Rankin DA, Haddadin Z, Lipworth L, Fryzek J, Suh M, Shepard DS, McHenry R, Varjabedian R, Fernandez KN, Rizzo C, Nelson CB, Halasa NB. Comparison of clinical presentations and burden of respiratory syncytial virus in infants across three distinct healthcare settings. IDWeek virtual conference on infectious disease, October 2020.
Background: Respiratory syncytial virus (RSV) accounts for the majority of lower respiratory tract illnesses in hospitalized infants. In the U.S., RSV hospitalizations are well characterized; yet, emergency department (ED) and outpatient (OP) visits are underrecognized. We evaluated the burden of RSV across three distinct healthcare settings during one respiratory season.
Results: A total of 627 infants were screened, of whom 473 (75%) were confirmed eligible, 364 (77%) enrolled, 361 (99%) were tested for RSV of which 101 (28%) were RSV+ (IP=37, ED=18, OP=46) (Figure 1). Compared to RSV-negative subjects, RSV+ subjects were younger (6.6 vs. 4.9 months, p<0.001), 56% were male and 48% white. By setting, infants in the OP setting were older than those seen in the IP and ED [(p=0.002), Figure 2]. Compared to infants in the OP setting, hospitalized infants were more likely to present with SOB and rhonchi/rales, but less likely to have only upper respiratory symptoms (Figure 3) and be African American (p=0.046). Infants in the IP setting had a higher proportion of clinical RSV diagnostic testing (73%) compared to the ED (39%) and OP (28%) settings (p<0.001).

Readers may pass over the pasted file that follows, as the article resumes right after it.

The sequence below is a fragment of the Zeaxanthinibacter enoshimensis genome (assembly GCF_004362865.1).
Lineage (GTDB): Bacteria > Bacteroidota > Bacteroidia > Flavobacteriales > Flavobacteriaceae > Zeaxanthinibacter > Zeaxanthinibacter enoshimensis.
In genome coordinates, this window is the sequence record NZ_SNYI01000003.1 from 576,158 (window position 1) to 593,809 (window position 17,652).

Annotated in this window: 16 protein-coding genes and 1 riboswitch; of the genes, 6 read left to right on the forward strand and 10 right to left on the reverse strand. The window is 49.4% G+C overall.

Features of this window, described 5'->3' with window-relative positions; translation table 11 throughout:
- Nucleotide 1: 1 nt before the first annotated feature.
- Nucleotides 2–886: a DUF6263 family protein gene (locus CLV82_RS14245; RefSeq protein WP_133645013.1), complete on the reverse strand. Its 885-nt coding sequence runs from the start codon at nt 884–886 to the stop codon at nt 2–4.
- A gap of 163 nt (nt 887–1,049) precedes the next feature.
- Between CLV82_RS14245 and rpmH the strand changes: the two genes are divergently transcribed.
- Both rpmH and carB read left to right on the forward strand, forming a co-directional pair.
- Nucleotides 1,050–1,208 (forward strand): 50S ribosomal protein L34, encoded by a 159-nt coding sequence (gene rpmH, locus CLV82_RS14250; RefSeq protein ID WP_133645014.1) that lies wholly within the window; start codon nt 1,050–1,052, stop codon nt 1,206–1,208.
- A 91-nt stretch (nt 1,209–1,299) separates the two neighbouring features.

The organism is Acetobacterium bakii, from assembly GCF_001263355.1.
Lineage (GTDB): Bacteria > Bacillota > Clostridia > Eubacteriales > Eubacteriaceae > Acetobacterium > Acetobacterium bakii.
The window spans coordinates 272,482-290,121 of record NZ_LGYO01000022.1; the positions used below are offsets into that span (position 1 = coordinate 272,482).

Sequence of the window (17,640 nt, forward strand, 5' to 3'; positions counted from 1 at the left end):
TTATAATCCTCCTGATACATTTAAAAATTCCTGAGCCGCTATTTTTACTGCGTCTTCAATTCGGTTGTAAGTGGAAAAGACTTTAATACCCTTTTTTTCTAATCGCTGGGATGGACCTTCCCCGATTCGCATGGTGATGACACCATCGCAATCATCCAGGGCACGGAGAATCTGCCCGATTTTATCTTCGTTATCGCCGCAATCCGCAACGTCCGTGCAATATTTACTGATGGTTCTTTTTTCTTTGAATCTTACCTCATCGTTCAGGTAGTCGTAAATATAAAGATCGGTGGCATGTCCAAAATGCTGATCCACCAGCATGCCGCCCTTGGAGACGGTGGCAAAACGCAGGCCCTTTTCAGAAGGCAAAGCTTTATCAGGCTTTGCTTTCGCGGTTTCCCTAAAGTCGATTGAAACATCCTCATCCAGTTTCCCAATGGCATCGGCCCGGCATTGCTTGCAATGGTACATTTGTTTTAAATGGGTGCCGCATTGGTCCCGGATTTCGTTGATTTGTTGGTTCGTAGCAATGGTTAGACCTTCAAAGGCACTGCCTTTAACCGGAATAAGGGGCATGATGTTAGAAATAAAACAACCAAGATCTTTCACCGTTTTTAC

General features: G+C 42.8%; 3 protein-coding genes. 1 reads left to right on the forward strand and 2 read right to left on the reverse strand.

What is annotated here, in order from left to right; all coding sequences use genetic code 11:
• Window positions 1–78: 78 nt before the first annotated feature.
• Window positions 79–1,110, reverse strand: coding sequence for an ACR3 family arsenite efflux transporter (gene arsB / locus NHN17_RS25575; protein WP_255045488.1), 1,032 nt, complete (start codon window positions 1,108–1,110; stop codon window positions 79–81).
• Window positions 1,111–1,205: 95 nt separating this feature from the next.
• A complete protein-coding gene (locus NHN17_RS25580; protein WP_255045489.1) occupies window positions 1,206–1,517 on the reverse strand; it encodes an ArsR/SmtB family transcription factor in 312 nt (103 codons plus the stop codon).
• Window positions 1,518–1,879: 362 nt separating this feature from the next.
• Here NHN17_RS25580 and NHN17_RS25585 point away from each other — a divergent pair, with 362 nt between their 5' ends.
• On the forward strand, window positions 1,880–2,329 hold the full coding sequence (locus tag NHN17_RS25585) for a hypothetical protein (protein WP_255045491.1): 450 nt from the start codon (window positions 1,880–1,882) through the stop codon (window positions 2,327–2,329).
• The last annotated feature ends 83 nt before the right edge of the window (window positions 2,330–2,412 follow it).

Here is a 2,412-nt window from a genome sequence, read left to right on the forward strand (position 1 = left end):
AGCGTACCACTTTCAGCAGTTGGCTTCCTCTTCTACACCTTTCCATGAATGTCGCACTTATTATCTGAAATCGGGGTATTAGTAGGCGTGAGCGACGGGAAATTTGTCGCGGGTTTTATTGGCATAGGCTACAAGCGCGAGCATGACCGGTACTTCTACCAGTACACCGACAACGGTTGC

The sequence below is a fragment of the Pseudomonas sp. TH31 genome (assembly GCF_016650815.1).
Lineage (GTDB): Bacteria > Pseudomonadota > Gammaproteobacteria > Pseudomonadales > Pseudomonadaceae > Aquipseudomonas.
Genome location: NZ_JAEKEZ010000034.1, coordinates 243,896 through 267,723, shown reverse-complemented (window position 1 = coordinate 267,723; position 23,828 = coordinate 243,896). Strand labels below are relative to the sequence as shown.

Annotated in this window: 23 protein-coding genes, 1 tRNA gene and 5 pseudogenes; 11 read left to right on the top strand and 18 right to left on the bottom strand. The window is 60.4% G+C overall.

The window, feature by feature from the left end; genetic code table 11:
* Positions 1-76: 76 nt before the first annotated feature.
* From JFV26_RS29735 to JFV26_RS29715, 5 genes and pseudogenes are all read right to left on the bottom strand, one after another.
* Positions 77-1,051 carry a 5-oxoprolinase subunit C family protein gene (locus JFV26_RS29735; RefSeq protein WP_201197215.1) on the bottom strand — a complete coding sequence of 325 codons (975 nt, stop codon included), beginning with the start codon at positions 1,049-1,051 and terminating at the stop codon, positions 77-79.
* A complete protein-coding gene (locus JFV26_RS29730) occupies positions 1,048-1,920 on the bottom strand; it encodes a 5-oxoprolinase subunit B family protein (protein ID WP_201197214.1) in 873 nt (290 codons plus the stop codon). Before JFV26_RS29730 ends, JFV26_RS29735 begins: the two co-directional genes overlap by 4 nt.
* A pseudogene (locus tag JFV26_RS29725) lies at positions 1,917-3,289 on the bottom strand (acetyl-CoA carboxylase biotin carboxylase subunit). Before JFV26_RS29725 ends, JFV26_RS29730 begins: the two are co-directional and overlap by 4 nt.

Conclusions: Two-thirds of RSV+ infants sought care from either an OP or ED setting, with nearly all hospitalized infants presenting with both upper and lower respiratory symptoms. The underutilization of diagnostic testing in the OP settings may underestimate the true burden of RSV. Future studies are essential to document the true prevalence of RSV in order to assess the need and impact of new interventions (e.g., immunizations, antivirals).